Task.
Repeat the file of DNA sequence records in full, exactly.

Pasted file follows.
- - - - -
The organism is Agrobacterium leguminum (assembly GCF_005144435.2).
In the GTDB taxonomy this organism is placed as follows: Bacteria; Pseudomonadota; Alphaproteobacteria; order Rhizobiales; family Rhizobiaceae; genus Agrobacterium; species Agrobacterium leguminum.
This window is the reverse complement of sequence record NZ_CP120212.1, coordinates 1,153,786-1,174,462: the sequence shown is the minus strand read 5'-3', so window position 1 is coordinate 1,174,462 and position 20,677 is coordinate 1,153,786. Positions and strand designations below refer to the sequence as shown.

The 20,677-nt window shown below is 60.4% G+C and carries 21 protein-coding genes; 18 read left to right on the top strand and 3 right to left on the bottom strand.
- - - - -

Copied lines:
The organism is Agrobacterium leguminum (assembly GCF_005144435.2).
In the GTDB taxonomy this organism is placed as follows: Bacteria; Pseudomonadota; Alphaproteobacteria; order Rhizobiales; family Rhizobiaceae; genus Agrobacterium; species Agrobacterium leguminum.
This window is the reverse complement of sequence record NZ_CP120212.1, coordinates 1,153,786-1,174,462: the sequence shown is the minus strand read 5'-3', so window position 1 is coordinate 1,174,462 and position 20,677 is coordinate 1,153,786. Positions and strand designations below refer to the sequence as shown.

The 20,677-nt window shown below is 60.4% G+C and carries 21 protein-coding genes; 18 read left to right on the top strand and 3 right to left on the bottom strand.